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Effort to change PJM capacity auctions debated

Direct Energy, NextEra BRA request sparks heated row

Rockville, MD (August 24, 2015) – PJM urged FERC to reject a complaint by Direct Energy and NextEra Energy (UMT, Aug-7) in an answer filed last week, arguing the two firms were trying to "reshuffle the deck chairs." The two had argued the transitional capacity performance (CP) auctions should take into account the geographically constrained results from the base residual auctions (BRAs) run for the same years.

The BRAs produced higher prices in some parts of PJM than others, but the transitional auctions will not have any such constraints and that could lead to higher costs if the RTO does not take the earlier different prices into account.

PJM argued that introducing an untested and insufficiently defined paradigm into the market-clearing algorithm would work against the goals of the transition auctions, which is to properly price the new capacity product, capacity performance. That has to be priced to reflect a seller's costs and risks in providing it.

Linking the auction for that new product to "an unrelated past clearing price for a different capacity product introduces its own complexities and ultimately establishes an unworkable precedent for handling transitions in the future," PJM said. "The commission should not be swayed by indicated market participants' protestations that it could not have known that the transition auctions would be cleared using the same clearing approach PJM has used in all other auctions," it added.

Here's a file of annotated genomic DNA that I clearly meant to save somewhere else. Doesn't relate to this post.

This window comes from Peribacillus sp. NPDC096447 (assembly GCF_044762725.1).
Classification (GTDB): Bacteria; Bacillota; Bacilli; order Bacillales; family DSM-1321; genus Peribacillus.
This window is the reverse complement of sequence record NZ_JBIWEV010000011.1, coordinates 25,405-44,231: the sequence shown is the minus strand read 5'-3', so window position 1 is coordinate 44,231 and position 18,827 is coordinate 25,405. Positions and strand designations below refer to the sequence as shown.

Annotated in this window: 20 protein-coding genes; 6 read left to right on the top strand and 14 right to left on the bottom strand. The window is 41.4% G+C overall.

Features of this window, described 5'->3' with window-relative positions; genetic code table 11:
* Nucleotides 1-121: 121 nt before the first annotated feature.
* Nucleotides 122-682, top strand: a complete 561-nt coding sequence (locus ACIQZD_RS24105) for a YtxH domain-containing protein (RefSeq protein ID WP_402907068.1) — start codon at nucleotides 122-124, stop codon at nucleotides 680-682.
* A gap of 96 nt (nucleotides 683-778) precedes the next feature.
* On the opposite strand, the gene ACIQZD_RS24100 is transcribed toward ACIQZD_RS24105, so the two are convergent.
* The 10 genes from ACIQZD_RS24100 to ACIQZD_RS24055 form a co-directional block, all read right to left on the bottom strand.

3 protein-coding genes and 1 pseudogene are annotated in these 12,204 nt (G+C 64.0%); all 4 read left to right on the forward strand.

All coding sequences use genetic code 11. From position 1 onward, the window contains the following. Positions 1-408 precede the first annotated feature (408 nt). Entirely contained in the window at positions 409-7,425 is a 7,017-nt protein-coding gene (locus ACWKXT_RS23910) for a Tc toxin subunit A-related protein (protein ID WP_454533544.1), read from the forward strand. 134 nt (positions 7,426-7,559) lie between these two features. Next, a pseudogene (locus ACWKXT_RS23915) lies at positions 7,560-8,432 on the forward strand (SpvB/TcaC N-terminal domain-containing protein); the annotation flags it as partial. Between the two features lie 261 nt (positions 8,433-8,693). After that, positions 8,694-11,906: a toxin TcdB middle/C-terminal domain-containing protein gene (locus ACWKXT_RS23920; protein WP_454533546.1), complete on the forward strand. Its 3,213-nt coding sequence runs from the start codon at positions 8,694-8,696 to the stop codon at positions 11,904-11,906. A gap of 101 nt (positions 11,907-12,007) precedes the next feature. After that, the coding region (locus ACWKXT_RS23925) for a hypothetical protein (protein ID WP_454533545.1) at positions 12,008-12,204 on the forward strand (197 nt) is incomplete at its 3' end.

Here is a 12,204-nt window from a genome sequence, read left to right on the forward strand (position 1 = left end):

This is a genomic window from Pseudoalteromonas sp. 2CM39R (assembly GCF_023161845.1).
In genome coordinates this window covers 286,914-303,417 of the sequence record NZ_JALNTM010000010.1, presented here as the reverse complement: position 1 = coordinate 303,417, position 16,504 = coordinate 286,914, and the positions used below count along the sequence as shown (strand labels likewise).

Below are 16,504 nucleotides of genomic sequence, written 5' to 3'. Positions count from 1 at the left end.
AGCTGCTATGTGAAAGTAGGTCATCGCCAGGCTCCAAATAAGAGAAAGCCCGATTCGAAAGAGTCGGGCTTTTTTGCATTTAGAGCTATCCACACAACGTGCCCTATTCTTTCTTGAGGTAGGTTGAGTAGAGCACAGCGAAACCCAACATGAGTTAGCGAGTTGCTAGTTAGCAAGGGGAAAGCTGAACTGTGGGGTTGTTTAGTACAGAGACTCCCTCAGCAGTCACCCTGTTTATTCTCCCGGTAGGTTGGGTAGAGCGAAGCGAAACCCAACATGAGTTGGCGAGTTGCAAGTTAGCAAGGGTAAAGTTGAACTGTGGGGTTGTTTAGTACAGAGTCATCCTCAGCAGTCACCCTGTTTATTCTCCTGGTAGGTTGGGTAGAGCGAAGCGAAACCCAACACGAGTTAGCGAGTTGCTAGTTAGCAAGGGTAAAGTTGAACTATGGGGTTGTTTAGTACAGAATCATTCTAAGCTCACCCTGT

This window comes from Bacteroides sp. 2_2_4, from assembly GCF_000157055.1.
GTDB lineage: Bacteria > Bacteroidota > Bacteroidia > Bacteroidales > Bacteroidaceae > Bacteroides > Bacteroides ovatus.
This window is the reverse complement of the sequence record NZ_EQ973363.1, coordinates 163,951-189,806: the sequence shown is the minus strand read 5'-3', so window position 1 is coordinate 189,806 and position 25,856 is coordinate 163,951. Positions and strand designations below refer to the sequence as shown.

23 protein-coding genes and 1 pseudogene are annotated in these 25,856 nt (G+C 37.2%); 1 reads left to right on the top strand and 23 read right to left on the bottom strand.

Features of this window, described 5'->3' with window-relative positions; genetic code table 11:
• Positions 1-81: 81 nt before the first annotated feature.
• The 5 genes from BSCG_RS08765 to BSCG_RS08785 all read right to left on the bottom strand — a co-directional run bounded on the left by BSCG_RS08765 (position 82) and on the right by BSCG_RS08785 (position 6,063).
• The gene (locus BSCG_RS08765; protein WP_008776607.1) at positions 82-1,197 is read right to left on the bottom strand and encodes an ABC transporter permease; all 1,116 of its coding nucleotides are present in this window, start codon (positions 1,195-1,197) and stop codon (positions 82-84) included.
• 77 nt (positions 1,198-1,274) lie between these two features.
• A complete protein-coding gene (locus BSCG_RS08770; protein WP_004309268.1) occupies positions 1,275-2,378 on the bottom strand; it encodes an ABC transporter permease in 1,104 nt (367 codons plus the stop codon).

"Nothing in PJM's voluminous filings regarding the capacity performance proposal signaled explicitly or even implicitly that PJM planned to clear the transition auctions any differently than it has always done," the RTO said.

Direct and NextEra challenged the transitional auctions in the main capacity performance case, but they failed to raise the argument in their complaint or request for clarification, it added.

The approach advocated in the complaint would lead to a preference for resources in specific local delivery areas and that would be in flat contradiction to the RTO's tariff and its statements to FERC in its capacity performance filing.

The transition auctions are tantamount to a new BRA for an identified share of the reliability requirement for the new capacity performance product and are open to all sellers, whether they committed in the earlier BRA for the old product or not, PJM said.

The RTO won some support from those who will be selling capacity in the transitional auctions, but parties representing buyers urged FERC to accept the complaint.

NRG and Dynegy, two generators, urged FERC to throw out the complaint on the grounds it was a collateral attack on the capacity performance order and should be dismissed as such. Many suppliers have already started to prepare for the transitional auctions based on the rules as FERC approved them.

They have worked to get more secure sources of fuel for their power plants, including developing gas addition projects, installing back-end controls and securing fuel supply contracts, NRG and Dynegy said. Those efforts will be thrown into disarray if the rules are tinkered with yet again.